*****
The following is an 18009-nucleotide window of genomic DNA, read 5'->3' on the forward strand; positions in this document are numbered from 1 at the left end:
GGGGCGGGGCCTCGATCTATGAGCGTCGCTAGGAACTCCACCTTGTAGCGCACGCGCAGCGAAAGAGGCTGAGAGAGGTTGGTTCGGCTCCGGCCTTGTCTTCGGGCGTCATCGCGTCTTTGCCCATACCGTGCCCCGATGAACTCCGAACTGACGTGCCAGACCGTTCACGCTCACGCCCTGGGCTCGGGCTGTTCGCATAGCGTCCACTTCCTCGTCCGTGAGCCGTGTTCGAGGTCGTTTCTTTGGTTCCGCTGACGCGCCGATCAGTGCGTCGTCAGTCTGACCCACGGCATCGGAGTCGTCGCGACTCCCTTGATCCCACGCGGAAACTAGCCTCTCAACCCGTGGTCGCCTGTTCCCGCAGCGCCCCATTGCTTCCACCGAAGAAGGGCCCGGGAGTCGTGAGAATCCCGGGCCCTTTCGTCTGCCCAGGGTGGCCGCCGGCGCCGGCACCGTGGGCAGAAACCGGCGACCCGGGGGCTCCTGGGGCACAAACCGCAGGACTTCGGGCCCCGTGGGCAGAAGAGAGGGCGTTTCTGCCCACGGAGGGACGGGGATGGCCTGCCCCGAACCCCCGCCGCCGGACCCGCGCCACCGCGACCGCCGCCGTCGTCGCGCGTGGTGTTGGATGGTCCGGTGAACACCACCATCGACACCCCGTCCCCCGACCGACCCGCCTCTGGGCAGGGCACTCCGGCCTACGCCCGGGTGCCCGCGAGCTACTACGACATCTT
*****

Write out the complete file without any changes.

The following is an 18009-nucleotide window of genomic DNA, read 5'->3' on the forward strand; positions in this document are numbered from 1 at the left end:
GGGGCGGGGCCTCGATCTATGAGCGTCGCTAGGAACTCCACCTTGTAGCGCACGCGCAGCGAAAGAGGCTGAGAGAGGTTGGTTCGGCTCCGGCCTTGTCTTCGGGCGTCATCGCGTCTTTGCCCATACCGTGCCCCGATGAACTCCGAACTGACGTGCCAGACCGTTCACGCTCACGCCCTGGGCTCGGGCTGTTCGCATAGCGTCCACTTCCTCGTCCGTGAGCCGTGTTCGAGGTCGTTTCTTTGGTTCCGCTGACGCGCCGATCAGTGCGTCGTCAGTCTGACCCACGGCATCGGAGTCGTCGCGACTCCCTTGATCCCACGCGGAAACTAGCCTCTCAACCCGTGGTCGCCTGTTCCCGCAGCGCCCCATTGCTTCCACCGAAGAAGGGCCCGGGAGTCGTGAGAATCCCGGGCCCTTTCGTCTGCCCAGGGTGGCCGCCGGCGCCGGCACCGTGGGCAGAAACCGGCGACCCGGGGGCTCCTGGGGCACAAACCGCAGGACTTCGGGCCCCGTGGGCAGAAGAGAGGGCGTTTCTGCCCACGGAGGGACGGGGATGGCCTGCCCCGAACCCCCGCCGCCGGACCCGCGCCACCGCGACCGCCGCCGTCGTCGCGCGTGGTGTTGGATGGTCCGGTGAACACCACCATCGACACCCCGTCCCCCGACCGACCCGCCTCTGGGCAGGGCACTCCGGCCTACGCCCGGGTGCCCGCGAGCTACTACGACATCTT